funeral of young Pearsons
He was taken to the grave about forty rods from camp, under a large oak tree, escorted by three drummers and one fifer with about three hundred of the boys.
In going to the grave the drums were muffled and the music was solemn indeed.
After a prayer by the Chaplain
the body was lowered into its last resting place and covered with a shovel full of dirt, then a volley of musketry was fired over the grave and we returned to camp, the band playing a lively tune.
His death was caused by exposure.
In consequence of our sudden march into Maryland
, the regiment left their tents behind and are destitute of shelter from rain and weather.
The hospital is made of rails covered with corn stalks, likewise the tents in camp.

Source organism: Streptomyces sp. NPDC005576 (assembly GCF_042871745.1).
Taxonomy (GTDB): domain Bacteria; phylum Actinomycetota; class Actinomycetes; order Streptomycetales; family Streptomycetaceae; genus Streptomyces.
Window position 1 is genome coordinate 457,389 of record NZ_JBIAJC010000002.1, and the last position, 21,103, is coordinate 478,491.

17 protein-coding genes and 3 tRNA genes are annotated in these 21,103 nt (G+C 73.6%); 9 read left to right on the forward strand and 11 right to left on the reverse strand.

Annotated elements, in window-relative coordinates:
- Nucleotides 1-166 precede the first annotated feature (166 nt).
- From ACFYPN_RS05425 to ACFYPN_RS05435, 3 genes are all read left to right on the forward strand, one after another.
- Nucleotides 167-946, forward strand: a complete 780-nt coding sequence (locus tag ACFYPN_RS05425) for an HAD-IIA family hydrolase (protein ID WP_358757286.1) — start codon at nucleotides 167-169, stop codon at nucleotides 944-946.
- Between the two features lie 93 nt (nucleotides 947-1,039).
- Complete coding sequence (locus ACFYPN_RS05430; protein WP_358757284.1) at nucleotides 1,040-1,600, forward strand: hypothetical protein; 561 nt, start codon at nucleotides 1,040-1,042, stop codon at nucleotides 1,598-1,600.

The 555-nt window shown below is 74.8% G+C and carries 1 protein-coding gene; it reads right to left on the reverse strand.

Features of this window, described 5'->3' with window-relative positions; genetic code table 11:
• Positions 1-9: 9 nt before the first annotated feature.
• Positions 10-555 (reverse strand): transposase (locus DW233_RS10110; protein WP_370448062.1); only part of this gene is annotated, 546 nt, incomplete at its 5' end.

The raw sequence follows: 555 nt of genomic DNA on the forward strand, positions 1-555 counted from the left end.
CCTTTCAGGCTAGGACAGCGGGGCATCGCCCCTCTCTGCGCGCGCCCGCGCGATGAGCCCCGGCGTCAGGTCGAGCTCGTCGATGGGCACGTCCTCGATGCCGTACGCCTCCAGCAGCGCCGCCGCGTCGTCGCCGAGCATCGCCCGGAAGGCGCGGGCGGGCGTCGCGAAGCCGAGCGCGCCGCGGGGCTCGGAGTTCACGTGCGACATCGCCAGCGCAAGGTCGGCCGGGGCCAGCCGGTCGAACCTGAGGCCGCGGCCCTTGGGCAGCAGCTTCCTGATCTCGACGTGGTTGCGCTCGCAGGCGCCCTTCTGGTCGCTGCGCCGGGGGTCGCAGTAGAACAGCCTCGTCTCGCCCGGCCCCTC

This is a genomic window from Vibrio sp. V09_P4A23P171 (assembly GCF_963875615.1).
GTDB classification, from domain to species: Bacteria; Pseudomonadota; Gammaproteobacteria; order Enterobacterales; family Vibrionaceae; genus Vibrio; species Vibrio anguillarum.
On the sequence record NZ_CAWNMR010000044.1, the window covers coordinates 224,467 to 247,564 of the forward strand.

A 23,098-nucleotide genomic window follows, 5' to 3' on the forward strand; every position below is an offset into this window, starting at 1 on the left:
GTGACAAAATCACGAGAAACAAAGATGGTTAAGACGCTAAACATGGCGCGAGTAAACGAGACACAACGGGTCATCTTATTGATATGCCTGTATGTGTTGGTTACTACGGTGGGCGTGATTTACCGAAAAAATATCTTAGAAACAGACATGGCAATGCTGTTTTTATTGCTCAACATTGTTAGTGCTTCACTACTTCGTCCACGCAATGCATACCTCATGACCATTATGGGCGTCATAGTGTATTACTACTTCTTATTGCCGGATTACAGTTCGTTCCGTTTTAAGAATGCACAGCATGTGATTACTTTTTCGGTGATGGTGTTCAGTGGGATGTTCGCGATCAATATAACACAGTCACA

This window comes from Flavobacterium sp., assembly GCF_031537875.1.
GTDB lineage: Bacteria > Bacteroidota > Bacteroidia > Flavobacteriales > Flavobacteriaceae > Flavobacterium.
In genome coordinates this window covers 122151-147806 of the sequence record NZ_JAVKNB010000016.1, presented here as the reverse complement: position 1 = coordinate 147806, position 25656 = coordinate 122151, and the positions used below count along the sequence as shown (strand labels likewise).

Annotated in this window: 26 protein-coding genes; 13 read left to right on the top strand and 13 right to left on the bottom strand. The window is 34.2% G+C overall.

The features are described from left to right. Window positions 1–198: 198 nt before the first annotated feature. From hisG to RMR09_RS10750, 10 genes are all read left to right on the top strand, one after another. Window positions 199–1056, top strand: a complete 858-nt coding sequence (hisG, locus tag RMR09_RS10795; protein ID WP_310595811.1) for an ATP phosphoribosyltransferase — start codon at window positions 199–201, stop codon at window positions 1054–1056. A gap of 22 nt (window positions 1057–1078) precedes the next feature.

Our medical supplies have been short, and our First Surgeon
Before any attempt was made to remedy this condition of the regiment, on October 1st, eighty men were sick in camp, over forty of whom were too sick to help themselves, and Captain Clark
and sixty-one privates were absent on account of sickness.
In thirty-eight days the regiment had been reduced from 946 enlisted men and thirty officers to a membership of 744.
On October 30th the Adjutant
's Clerk, Dean
, reported the condition of the regiment as follows: Enlisted men present for duty, 722.
Enlisted men present sick, 123.
Commissioned officers present for duty, 28.
Commissioned officers present sick, 4.
Enlisted men serving in hospitals as nurses, 30.
Enlisted men absent without leave, 9.
Absent sick, 28. One officer, Surgeon Basset
, had resigned, and another, Lieut. Davis
, had died.
Of the sick, both officers and enlisted men, some died, some were discharged for disability, and others returned to duty with the regiment.
The other important event during the stay in